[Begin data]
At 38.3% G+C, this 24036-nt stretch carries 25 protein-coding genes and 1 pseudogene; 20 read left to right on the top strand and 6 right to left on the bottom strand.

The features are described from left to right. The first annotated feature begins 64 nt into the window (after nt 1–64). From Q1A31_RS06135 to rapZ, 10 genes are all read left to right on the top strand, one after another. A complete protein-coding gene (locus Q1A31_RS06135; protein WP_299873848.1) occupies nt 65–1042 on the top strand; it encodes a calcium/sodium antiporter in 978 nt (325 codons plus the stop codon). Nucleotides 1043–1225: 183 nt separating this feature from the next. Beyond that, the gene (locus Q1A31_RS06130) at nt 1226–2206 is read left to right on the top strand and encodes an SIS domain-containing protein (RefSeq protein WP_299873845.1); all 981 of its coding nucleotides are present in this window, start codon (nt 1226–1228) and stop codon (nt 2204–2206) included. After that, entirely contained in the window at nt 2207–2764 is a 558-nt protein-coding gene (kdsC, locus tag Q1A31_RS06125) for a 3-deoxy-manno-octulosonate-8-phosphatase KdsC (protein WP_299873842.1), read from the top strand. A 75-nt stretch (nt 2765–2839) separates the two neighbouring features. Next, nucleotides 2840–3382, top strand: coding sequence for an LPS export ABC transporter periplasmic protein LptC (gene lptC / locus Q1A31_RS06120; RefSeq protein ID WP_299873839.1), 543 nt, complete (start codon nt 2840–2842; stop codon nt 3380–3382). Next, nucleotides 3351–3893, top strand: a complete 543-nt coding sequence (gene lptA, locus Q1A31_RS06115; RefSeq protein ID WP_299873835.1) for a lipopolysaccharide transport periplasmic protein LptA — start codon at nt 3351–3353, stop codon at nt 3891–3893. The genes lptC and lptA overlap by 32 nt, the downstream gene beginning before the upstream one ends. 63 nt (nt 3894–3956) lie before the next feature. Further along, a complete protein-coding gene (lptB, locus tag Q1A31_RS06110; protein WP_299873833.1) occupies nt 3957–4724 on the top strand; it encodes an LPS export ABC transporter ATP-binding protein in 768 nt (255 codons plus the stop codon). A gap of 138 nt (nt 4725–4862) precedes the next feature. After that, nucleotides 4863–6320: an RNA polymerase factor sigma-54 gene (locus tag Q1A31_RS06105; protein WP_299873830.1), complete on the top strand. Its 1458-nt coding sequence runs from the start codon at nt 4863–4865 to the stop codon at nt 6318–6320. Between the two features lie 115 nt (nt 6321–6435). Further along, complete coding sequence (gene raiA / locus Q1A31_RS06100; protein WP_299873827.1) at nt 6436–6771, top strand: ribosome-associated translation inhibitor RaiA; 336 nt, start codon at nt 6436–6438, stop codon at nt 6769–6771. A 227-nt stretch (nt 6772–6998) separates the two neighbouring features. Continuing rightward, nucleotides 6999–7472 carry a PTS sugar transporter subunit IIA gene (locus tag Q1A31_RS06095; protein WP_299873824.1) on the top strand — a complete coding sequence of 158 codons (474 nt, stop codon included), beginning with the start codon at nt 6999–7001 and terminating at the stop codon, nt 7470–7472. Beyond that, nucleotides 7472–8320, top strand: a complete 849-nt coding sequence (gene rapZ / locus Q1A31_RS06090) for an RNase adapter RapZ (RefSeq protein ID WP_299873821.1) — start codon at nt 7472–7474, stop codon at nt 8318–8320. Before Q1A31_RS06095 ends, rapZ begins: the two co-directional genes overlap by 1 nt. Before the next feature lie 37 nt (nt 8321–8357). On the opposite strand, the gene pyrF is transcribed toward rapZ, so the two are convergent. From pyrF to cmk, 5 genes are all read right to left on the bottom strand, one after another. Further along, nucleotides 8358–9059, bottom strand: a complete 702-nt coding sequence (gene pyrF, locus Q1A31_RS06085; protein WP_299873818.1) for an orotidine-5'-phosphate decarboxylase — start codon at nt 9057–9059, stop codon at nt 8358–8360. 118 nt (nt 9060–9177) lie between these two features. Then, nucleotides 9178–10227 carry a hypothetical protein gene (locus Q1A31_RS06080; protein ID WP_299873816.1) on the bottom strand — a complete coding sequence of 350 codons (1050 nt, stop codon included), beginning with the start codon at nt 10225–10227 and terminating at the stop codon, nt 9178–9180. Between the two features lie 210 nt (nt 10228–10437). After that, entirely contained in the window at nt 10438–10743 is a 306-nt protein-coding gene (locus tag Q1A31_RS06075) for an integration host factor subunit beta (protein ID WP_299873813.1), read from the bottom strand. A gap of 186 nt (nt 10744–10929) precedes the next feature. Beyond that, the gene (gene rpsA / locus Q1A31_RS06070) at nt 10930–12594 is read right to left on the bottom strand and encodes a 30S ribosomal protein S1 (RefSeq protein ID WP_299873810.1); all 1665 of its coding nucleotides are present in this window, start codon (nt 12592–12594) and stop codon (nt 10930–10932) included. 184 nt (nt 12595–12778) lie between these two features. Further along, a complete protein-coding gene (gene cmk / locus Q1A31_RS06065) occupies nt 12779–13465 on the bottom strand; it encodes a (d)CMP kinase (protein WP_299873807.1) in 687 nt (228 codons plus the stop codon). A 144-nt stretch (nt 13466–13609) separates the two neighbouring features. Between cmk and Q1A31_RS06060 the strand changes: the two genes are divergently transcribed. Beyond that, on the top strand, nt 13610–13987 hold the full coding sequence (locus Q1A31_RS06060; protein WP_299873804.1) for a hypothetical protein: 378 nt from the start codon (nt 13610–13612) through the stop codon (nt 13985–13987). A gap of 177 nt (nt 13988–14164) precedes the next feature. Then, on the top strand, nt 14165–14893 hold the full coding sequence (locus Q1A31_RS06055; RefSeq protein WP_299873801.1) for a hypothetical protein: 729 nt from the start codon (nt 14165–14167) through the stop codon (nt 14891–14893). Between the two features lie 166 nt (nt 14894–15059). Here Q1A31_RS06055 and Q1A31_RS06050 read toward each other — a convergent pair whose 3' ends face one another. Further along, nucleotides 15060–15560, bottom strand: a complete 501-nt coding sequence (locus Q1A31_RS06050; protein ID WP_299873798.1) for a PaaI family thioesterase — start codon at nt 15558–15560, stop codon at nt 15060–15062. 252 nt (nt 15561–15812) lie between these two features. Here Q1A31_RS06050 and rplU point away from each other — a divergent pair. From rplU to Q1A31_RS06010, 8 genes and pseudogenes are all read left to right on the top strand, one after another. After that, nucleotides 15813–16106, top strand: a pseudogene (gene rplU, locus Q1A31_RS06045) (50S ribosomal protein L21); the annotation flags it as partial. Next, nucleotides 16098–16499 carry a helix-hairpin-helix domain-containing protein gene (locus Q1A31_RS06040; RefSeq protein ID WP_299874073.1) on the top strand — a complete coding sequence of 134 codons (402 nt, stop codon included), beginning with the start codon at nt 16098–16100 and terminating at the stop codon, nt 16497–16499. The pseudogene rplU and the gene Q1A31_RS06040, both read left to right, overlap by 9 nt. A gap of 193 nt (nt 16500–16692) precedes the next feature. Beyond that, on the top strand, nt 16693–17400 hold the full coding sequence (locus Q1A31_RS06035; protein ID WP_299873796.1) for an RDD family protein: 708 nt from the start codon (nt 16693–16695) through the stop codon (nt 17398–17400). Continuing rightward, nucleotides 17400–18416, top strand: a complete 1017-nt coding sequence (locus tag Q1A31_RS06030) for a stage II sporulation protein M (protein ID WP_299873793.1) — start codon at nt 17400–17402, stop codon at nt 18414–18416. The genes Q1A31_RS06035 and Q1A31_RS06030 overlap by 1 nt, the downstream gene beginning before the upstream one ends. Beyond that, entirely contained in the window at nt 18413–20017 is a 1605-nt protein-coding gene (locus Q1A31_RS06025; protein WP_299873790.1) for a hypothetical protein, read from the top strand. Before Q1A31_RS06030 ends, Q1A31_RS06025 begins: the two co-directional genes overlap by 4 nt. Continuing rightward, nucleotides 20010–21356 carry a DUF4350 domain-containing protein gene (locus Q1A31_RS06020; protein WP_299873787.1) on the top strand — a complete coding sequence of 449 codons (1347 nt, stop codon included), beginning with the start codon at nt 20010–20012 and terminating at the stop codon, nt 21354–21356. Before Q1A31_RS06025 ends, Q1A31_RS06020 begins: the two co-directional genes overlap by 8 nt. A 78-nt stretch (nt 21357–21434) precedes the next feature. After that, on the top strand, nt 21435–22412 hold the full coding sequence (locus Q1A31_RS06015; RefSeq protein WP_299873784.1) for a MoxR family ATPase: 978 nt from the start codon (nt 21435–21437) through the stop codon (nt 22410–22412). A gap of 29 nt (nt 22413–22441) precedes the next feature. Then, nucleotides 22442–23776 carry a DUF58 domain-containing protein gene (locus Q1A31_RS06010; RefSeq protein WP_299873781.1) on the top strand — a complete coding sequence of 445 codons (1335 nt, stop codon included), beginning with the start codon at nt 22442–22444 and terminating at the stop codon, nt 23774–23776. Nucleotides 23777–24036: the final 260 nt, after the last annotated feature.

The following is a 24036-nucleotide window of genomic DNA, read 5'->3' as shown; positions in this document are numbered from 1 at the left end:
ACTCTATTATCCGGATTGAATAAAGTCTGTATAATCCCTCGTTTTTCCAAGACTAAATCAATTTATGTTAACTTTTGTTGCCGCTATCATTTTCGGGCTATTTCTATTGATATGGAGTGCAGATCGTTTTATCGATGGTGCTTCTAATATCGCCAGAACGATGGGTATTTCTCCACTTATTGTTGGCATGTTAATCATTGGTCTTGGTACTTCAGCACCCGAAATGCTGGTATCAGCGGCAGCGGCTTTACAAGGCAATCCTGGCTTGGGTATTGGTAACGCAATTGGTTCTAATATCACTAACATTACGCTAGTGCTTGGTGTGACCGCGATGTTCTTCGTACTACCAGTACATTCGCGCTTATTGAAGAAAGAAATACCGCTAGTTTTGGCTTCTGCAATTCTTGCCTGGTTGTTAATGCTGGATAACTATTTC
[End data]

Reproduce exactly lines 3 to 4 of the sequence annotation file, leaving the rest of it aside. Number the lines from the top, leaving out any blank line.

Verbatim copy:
The following is a 24036-nucleotide window of genomic DNA, read 5'->3' as shown; positions in this document are numbered from 1 at the left end:
ACTCTATTATCCGGATTGAATAAAGTCTGTATAATCCCTCGTTTTTCCAAGACTAAATCAATTTATGTTAACTTTTGTTGCCGCTATCATTTTCGGGCTATTTCTATTGATATGGAGTGCAGATCGTTTTATCGATGGTGCTTCTAATATCGCCAGAACGATGGGTATTTCTCCACTTATTGTTGGCATGTTAATCATTGGTCTTGGTACTTCAGCACCCGAAATGCTGGTATCAGCGGCAGCGGCTTTACAAGGCAATCCTGGCTTGGGTATTGGTAACGCAATTGGTTCTAATATCACTAACATTACGCTAGTGCTTGGTGTGACCGCGATGTTCTTCGTACTACCAGTACATTCGCGCTTATTGAAGAAAGAAATACCGCTAGTTTTGGCTTCTGCAATTCTTGCCTGGTTGTTAATGCTGGATAACTATTTC